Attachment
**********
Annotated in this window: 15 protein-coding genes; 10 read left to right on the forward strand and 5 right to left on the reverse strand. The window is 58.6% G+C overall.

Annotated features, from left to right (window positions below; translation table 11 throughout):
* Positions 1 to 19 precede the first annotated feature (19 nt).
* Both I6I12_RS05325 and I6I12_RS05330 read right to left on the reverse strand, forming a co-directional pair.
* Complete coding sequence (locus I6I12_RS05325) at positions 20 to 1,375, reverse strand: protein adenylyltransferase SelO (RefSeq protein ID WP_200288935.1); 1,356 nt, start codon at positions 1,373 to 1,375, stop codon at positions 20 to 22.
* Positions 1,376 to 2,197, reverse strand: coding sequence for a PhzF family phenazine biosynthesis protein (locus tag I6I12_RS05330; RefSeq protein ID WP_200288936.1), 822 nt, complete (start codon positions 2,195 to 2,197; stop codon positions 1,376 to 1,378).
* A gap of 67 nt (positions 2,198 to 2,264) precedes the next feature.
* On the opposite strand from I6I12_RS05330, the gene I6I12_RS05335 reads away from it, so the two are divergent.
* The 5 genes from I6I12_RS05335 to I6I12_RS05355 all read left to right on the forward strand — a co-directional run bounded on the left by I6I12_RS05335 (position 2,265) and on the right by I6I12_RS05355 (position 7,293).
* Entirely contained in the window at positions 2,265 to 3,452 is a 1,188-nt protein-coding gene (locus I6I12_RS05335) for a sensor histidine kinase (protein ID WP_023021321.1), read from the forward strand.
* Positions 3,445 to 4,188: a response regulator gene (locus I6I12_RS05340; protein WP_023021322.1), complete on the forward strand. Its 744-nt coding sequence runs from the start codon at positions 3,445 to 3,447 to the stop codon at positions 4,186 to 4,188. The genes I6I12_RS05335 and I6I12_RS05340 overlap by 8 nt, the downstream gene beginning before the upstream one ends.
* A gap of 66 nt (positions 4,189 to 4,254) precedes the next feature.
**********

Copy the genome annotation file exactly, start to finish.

Annotated in this window: 15 protein-coding genes; 10 read left to right on the forward strand and 5 right to left on the reverse strand. The window is 58.6% G+C overall.

Annotated features, from left to right (window positions below; translation table 11 throughout):
* Positions 1 to 19 precede the first annotated feature (19 nt).
* Both I6I12_RS05325 and I6I12_RS05330 read right to left on the reverse strand, forming a co-directional pair.
* Complete coding sequence (locus I6I12_RS05325) at positions 20 to 1,375, reverse strand: protein adenylyltransferase SelO (RefSeq protein ID WP_200288935.1); 1,356 nt, start codon at positions 1,373 to 1,375, stop codon at positions 20 to 22.
* Positions 1,376 to 2,197, reverse strand: coding sequence for a PhzF family phenazine biosynthesis protein (locus tag I6I12_RS05330; RefSeq protein ID WP_200288936.1), 822 nt, complete (start codon positions 2,195 to 2,197; stop codon positions 1,376 to 1,378).
* A gap of 67 nt (positions 2,198 to 2,264) precedes the next feature.
* On the opposite strand from I6I12_RS05330, the gene I6I12_RS05335 reads away from it, so the two are divergent.
* The 5 genes from I6I12_RS05335 to I6I12_RS05355 all read left to right on the forward strand — a co-directional run bounded on the left by I6I12_RS05335 (position 2,265) and on the right by I6I12_RS05355 (position 7,293).
* Entirely contained in the window at positions 2,265 to 3,452 is a 1,188-nt protein-coding gene (locus I6I12_RS05335) for a sensor histidine kinase (protein ID WP_023021321.1), read from the forward strand.
* Positions 3,445 to 4,188: a response regulator gene (locus I6I12_RS05340; protein WP_023021322.1), complete on the forward strand. Its 744-nt coding sequence runs from the start codon at positions 3,445 to 3,447 to the stop codon at positions 4,186 to 4,188. The genes I6I12_RS05335 and I6I12_RS05340 overlap by 8 nt, the downstream gene beginning before the upstream one ends.
* A gap of 66 nt (positions 4,189 to 4,254) precedes the next feature.